Semuncia issued by Etruria, Italy, Ancient Greek States, circa 208 BC
Attributed to Arretium in Etruria
Bipennis (double headed axe) with handle on left; Etruscan letter which looks like a retrograde 'F' to right.
Robinson attibutes coins, including this type, bearing the Etruscan letter F as a mint mark, to the important ciy of Arretium. Arretium (modern Arezzo) was the most north-eastern city in Etruria and had been under Roman influence from the 3rd century BC. This city was a centre of anti-Roman tension for a couple of years after 209 BC when it still seemed possible that Hannibal would win the Second Punic War; the Romans needed to move their Apulian army of two legions to the city. This coin, with its traditional Etruscan design may have been issued with intent to influence people against Rome. Later in the war, when Roman victory bacame clear, the city returned to full support of Rome.
Transfer from National Gallery of Victoria (NGV), 15 Mar 1976
circa 210 BC
Eugene von Guerard, Victoria, Australia, pre 1880
Listed in Eugene von Guerard's catalogue, vol.1, p.5. The coin was purchased by Eugene von Guerard for 3 shillings 6 pence from von Haart of New Zealand, before 1880. According to the catalogue von Haart purchased it at Constantina Algusia. The coin became misplaced in the 19th century and was rediscovered in an NGV safe during McArthur Bequest incorporation, about 1904. It was given the origin number 2 in the Chitty list. Incorrectly listed twice in the first NGV coin collection stock book due to a mis-reading of the von Guerrard catalogue.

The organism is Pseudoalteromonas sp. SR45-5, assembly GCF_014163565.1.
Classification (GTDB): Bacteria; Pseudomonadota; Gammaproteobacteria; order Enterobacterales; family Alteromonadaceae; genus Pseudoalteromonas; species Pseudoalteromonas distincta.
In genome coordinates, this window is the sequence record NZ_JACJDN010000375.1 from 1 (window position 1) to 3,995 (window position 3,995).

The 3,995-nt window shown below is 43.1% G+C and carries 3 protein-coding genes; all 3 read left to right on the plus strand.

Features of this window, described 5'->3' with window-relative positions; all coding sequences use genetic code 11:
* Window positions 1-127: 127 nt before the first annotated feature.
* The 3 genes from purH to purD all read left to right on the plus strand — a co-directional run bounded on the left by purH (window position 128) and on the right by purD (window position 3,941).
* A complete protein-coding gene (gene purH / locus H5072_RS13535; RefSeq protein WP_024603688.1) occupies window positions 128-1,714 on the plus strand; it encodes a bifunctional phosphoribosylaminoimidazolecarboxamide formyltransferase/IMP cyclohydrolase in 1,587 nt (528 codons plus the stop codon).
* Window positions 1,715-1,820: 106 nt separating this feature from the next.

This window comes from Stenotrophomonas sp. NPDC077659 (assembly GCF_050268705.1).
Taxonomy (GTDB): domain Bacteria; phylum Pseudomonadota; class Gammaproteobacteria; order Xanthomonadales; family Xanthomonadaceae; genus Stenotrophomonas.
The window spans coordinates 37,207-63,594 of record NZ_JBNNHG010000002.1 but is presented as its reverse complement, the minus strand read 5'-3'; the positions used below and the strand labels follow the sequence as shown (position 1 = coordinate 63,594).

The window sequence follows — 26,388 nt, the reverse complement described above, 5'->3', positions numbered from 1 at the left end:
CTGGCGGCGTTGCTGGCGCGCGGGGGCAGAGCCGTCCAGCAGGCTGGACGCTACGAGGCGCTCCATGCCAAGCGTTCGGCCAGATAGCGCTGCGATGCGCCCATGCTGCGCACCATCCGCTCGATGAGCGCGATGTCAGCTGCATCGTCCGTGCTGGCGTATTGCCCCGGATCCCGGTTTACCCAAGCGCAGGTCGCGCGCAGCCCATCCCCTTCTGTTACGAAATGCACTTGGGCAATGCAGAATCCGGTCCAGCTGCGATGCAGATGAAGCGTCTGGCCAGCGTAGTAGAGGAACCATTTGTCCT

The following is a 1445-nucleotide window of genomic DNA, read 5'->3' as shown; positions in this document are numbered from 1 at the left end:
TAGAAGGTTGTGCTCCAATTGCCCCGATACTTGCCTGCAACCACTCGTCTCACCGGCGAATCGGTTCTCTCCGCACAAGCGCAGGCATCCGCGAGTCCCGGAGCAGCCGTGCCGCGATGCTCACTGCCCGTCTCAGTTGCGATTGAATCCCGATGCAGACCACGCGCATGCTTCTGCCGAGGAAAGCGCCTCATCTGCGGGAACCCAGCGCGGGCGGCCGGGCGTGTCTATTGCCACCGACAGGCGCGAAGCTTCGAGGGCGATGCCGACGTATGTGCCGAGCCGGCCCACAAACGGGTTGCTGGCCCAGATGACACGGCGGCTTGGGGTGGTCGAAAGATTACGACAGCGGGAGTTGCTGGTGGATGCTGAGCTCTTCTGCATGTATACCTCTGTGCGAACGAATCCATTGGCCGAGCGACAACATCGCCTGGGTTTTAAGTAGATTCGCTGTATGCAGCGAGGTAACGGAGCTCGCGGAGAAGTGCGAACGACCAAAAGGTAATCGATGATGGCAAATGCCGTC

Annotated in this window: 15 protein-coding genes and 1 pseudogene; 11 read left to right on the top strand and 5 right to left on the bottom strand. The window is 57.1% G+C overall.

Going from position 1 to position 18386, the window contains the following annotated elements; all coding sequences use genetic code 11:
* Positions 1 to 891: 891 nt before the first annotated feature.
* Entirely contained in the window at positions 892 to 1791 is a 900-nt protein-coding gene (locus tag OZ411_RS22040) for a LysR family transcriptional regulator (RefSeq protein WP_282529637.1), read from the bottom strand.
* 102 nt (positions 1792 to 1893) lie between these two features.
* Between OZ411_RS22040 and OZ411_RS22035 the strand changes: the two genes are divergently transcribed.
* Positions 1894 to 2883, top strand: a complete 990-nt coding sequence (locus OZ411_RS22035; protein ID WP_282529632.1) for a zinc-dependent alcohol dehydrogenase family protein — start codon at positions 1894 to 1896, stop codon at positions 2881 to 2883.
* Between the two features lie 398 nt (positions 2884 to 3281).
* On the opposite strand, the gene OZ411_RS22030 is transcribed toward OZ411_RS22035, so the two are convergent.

Type of item
14 mm (Outside Diameter), 1.926 g (Weight)
cf. BMC. Greek Coins, Italy, p.19 no. 10. cf SNG American Numismatic Society Part 1, Etruria - Calabria, No.56 & plate 56. Dating and proposed mint attribution derived from E.S.G. Robinson, "Coinages of the Second Punic War", NC 1964, p. 46 - 48.
[Book] Poole, Reginald S. 1873. A Catalogue of the Greek Coins in the British Museum, Italy., 19 Pages
[Catalogue] Pullin, Ruth. 2011. Nature Revealed: Eugene von Guerard.